Even as they become ever more satisfying, these sort of discoveries become, paradoxically, more difficult and yet easier still. They become more difficult in a quantitative sense; rarities seem to prefer the larger hotspots, which are often at the edges of our human habitats and, so, outside most of our local birding circles. They become easier, however, because familiarity with a local birding area brings local expertise. The sounds of local parks become familiar; we can push those sounds safely to the background, foregrounding anything unfamiliar. That’s how I found the crossbills at Cheesman, their strange call (to my ears) drawing me to a spruce. Birding around Centennial, I’ve also learned where, among the area’s minor hotspots, the birds like to congregate. When time is short or on local “Big Enough Days,” I can visit the pockets of brush, water, and trees where I’ve learned the uncommon birds often show up.
Since 2015, I’ve continued birding locally. I’ve just moved, south of Cheesman to Centennial, Colorado. (More on that later…) Over the past few years, I’ve discovered other joys of local birding.
For me, local birding is ecological birding. It roots me in my local habits, revealing to me some of the wild secrets of suburban life: the resting spots of mammals, favored perches of raptors, the cavities preferred by flickers, chickadees, & owls, spider tunnels & where the wasps live, tracks in the muddy spots around creeks. In this way, it offers more than a life list; it offers, too, the chance for discoveries born of familiarity, discoveries that lay just beyond the surface of bird movements in the canopy or underbrush. And it offers the opportunity to pursue uncommon encounters with common birds. With fewer birds to chase, one’s left with the nesting birds in parking garages. Or, in my case, the Common Ravens that nest on a Macy’s sign at a local shopping center.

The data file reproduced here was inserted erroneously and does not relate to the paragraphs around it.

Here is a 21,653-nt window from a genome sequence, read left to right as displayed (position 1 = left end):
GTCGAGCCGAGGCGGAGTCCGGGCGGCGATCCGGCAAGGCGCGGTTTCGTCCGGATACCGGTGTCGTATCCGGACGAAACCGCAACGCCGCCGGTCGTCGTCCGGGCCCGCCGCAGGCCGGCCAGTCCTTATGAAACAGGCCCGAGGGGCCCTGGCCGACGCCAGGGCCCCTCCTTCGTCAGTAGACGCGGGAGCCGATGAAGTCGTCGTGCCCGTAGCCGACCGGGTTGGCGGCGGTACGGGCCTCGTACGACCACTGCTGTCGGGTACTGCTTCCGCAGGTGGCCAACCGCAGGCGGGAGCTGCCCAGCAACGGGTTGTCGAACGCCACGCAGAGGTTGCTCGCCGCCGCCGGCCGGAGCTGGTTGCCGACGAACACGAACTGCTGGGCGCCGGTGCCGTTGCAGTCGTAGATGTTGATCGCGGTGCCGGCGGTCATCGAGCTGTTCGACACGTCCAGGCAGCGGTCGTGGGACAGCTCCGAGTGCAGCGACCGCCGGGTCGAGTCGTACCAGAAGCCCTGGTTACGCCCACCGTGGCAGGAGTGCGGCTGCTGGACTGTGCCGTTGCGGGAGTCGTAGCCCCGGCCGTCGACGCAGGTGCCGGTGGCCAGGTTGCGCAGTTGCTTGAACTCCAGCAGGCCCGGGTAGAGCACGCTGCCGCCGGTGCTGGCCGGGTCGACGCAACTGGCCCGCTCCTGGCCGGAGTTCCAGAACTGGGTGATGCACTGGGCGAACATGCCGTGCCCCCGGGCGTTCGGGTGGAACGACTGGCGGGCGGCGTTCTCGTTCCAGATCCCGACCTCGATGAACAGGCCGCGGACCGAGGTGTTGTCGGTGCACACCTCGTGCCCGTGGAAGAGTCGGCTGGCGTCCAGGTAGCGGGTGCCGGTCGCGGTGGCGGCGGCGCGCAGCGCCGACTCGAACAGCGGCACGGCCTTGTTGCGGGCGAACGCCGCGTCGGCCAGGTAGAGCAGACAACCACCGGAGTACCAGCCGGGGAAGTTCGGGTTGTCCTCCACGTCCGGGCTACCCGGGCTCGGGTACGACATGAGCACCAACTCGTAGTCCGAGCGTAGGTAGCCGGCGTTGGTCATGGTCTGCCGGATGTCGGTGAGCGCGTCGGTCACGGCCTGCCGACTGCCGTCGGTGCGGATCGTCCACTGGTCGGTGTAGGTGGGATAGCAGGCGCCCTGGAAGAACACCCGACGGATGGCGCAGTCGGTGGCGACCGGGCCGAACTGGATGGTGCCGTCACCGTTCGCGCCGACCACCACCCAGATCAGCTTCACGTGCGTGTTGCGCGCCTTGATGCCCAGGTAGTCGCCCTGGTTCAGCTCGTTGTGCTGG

I’ve also found local birding to be social birding. It binds me to my community, allowing me to share with my neighbors stories of my finds. It provides me opportunities to (possibly?) enrich others’ experiences of local parks and trails by answering their questions about common birds or pointing out the charismatic ones (“there’s the resident Red-tailed Hawk!”). I sometimes share reports on Nextdoor, particularly of the arrival of spring migrants or the movement, in autumn, of hummingbirds. Local birding also provides opportunities to gently nudge neighbors in the right direction. I can correct myths about wildlife and ease unwarranted suspcions. For instance, once, while doing a local big day, my companions and I were asked by a concerned homeowner if the flock of turkey vultures we were oggling would take his small dog. We convinced him they wouldn’t and, perhaps, made him ever a bit more open to his avian companions. But this is a too way street, and my neighbors, seeing me eye birds, will share with me their recent encounter with a Great-horned Owl or a Red-tailed, perhaps, breadcrumb style, offering me enough clues to lead me back to where a bird spends its days.
Local birding is also green birding. Drives are short, public transit is often available, bike rides and walks are carbon free. In this way, it’s also economical birding. I spend less on travel. I spend nothing on lodging. All my coffee and meals out are purchased from neighborhood businesses.
Local birding is flexible birding. It fits into my schedule better than does extra-local or destination birding. I spend, too, less time in my car than I used to. And it can coincide with other activities — dog walks, shopping, yard work… I may not be always birding, but you’d have a hard time knowing otherwise.
I except to bird less in 2019 than I have in previous years. There are, after all, other priorities. But I expect to be held in awe just as often. There will be, no doubt, a hawk cutting across a trail, seemingly within arm’s reach. There will be an owl trilling from a cottonwood. And no doubt, a migrating bird will find rest, like the rest of us, in my neighborhood.